Separating the sheep from the gloats: Lamenting Evangelicals’ response to abortion reversal

With the overturning of Roe v. Wade by the United States Supreme Court, evangelical cultural warriors are rejoicing, even gloating, over this political victory. And make no mistake, this is a political victory made possible by the support of evangelicals for a corrupt president Donald Trump, who made three appointments to the Court. Trump was aided by his allies in the Senate, allies, like Mitch McConnell, who denied a hearing for Obama appointee Garland and expedited the confirmation of Amy Coney Barrett. All of this was done with the applause of Trump supporters, who turned a blind eye to the corruption of the 45th president along with his literal attempt to overthrow the will of the American people by inciting the January 6th insurrection. 

Now, those who supported Trump are finding confirmation of their decision, celebrating that this “means” did indeed justify these “ends.”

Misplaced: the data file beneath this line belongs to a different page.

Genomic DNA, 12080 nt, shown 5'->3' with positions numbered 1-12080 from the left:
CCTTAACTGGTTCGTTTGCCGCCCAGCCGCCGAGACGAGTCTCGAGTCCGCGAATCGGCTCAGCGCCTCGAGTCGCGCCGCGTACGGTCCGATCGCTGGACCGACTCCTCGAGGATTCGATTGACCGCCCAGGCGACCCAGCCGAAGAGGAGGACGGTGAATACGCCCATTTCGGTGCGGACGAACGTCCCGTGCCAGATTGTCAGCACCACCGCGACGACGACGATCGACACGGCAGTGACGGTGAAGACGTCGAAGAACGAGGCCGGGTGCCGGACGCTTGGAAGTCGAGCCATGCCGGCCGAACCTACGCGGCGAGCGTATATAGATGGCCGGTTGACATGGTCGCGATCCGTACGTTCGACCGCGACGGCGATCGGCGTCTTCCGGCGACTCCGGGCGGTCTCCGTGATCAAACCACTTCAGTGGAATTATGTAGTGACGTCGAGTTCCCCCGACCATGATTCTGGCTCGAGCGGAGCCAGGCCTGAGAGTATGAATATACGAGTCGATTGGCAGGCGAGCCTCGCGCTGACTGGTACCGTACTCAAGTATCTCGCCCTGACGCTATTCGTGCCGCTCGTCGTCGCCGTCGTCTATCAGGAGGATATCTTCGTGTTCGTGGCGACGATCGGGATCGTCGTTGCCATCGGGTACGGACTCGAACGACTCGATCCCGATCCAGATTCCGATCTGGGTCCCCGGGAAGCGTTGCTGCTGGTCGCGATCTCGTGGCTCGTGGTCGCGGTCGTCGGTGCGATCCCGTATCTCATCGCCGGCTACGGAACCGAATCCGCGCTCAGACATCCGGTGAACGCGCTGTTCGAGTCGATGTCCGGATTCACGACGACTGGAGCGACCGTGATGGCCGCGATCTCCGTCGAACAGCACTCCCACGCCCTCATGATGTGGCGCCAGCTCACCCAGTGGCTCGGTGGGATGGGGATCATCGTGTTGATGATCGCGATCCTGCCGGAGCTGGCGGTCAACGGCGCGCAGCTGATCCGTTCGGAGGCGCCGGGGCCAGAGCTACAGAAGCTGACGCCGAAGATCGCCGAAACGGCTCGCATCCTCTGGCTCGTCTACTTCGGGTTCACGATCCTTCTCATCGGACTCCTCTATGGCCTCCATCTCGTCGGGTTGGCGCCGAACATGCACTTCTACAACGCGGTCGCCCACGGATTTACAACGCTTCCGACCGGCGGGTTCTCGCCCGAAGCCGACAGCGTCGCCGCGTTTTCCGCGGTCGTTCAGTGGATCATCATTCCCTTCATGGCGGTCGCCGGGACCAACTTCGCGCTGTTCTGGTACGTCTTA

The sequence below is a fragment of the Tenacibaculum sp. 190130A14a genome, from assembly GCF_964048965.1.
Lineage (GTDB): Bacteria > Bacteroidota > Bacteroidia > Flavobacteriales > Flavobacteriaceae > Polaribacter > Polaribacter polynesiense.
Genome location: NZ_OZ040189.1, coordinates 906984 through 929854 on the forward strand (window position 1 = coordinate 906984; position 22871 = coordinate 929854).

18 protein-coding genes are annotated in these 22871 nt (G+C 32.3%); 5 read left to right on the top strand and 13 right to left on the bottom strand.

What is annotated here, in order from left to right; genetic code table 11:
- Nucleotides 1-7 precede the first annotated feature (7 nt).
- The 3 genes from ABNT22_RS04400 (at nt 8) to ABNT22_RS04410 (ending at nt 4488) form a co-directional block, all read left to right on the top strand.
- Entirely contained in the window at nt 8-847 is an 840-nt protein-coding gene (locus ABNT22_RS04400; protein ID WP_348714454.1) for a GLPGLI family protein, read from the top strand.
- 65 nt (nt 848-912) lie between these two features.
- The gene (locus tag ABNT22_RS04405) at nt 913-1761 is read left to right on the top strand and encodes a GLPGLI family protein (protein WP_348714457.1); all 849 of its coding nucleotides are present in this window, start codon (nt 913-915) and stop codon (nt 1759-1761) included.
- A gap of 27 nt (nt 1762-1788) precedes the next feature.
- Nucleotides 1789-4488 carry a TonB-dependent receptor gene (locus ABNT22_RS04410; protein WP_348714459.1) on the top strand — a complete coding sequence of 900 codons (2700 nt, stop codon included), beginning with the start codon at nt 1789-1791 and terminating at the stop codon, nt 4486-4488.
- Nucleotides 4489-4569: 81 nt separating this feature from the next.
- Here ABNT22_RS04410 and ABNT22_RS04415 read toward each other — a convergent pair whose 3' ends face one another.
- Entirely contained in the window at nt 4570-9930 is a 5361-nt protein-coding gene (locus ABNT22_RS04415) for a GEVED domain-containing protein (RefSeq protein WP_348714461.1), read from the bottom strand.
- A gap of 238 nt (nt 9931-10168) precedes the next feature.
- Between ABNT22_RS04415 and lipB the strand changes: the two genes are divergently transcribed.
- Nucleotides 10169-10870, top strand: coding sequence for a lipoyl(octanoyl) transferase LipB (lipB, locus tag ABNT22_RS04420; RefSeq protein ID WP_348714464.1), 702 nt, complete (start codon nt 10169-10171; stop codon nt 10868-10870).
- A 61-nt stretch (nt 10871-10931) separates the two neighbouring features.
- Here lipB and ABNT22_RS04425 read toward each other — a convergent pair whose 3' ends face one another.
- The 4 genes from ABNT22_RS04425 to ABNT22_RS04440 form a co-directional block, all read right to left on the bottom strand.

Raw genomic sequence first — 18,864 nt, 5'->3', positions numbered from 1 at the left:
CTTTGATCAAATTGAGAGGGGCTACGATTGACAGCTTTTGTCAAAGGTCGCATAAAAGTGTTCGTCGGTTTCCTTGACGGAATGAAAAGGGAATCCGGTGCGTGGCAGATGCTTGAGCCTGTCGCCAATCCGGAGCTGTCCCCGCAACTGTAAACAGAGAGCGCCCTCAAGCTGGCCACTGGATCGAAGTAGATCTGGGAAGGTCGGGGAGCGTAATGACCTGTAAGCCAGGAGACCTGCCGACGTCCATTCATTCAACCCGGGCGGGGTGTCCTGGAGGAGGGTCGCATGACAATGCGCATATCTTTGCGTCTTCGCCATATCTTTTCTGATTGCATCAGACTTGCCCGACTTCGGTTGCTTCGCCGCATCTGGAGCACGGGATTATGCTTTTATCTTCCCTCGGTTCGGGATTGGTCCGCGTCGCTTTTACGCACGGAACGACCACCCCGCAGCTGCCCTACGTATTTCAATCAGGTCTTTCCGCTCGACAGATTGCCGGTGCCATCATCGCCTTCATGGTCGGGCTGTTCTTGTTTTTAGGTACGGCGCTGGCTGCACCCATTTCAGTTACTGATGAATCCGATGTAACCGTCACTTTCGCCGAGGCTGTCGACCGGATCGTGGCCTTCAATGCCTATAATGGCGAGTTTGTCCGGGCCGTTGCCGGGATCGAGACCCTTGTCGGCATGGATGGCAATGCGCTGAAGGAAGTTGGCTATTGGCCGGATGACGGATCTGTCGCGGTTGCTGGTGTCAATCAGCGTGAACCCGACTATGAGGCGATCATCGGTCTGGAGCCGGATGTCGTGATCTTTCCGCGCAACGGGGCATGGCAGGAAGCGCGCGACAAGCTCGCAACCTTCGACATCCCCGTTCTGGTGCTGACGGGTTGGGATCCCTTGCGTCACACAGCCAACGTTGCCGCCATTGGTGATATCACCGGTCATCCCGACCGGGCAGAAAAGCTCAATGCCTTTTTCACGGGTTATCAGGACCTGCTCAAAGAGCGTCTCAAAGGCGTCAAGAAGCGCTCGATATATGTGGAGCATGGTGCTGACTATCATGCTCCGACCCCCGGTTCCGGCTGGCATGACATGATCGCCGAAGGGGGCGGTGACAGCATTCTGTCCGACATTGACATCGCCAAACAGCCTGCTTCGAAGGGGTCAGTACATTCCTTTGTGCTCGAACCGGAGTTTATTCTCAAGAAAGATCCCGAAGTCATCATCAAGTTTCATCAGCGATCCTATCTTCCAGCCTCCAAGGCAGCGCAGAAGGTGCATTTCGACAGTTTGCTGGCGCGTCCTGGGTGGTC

But what remains in question here is this: “what exactly do American evangelicals want?” It seems that many want an actual theocracy: a system of government where religious leaders rule in the name of God. But given the diversity of theological thought, freedom of religion, and tradition of “Separation of Church and State,” that our nation has enjoyed since its founding, it is scary to imagine what this would look like in reality. 

Yet, because Christianity in America has been weaponized and reduced to a voting constituency, we have arrived at a moment in our history when decisions are being made based upon what people think Christianity is rather than what it actually is: a nonviolent movement committed to loving others in the light of the transforming power of the gospel of Christ. Instead, American Christianity has now been transformed into a political movement committed to imposing morality on others via the ballot box and (given the events of January 6th and an unusual devotion to assault weapons) the ammunition box if necessary.